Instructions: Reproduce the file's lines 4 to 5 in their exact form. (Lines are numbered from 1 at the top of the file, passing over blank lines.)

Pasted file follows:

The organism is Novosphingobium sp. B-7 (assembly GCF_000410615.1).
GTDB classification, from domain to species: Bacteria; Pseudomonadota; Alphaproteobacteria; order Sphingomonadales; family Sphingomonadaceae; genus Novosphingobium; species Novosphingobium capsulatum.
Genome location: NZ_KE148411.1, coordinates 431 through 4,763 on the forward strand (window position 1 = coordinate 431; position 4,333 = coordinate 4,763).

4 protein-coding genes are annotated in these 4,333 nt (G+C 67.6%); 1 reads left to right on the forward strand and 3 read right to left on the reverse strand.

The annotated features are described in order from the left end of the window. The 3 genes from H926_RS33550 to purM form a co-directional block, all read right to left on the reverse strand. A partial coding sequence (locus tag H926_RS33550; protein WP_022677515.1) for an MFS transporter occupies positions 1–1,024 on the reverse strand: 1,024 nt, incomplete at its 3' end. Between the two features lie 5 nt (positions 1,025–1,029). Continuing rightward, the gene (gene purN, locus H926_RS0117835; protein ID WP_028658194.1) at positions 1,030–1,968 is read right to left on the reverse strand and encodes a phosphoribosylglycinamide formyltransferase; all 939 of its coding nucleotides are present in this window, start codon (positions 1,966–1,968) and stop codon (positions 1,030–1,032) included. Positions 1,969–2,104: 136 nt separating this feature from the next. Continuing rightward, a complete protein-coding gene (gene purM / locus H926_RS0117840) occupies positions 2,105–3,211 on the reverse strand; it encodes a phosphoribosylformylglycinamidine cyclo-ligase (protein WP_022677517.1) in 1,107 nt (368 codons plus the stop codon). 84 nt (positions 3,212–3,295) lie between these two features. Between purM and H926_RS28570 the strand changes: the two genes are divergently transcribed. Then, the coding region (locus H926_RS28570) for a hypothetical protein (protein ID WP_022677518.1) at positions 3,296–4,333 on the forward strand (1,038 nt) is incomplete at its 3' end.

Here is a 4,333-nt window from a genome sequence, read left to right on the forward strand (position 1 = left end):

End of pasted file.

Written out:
4 protein-coding genes are annotated in these 4,333 nt (G+C 67.6%); 1 reads left to right on the forward strand and 3 read right to left on the reverse strand.

The annotated features are described in order from the left end of the window. The 3 genes from H926_RS33550 to purM form a co-directional block, all read right to left on the reverse strand. A partial coding sequence (locus tag H926_RS33550; protein WP_022677515.1) for an MFS transporter occupies positions 1–1,024 on the reverse strand: 1,024 nt, incomplete at its 3' end. Between the two features lie 5 nt (positions 1,025–1,029). Continuing rightward, the gene (gene purN, locus H926_RS0117835; protein ID WP_028658194.1) at positions 1,030–1,968 is read right to left on the reverse strand and encodes a phosphoribosylglycinamide formyltransferase; all 939 of its coding nucleotides are present in this window, start codon (positions 1,966–1,968) and stop codon (positions 1,030–1,032) included. Positions 1,969–2,104: 136 nt separating this feature from the next. Continuing rightward, a complete protein-coding gene (gene purM / locus H926_RS0117840) occupies positions 2,105–3,211 on the reverse strand; it encodes a phosphoribosylformylglycinamidine cyclo-ligase (protein WP_022677517.1) in 1,107 nt (368 codons plus the stop codon). 84 nt (positions 3,212–3,295) lie between these two features. Between purM and H926_RS28570 the strand changes: the two genes are divergently transcribed. Then, the coding region (locus H926_RS28570) for a hypothetical protein (protein ID WP_022677518.1) at positions 3,296–4,333 on the forward strand (1,038 nt) is incomplete at its 3' end.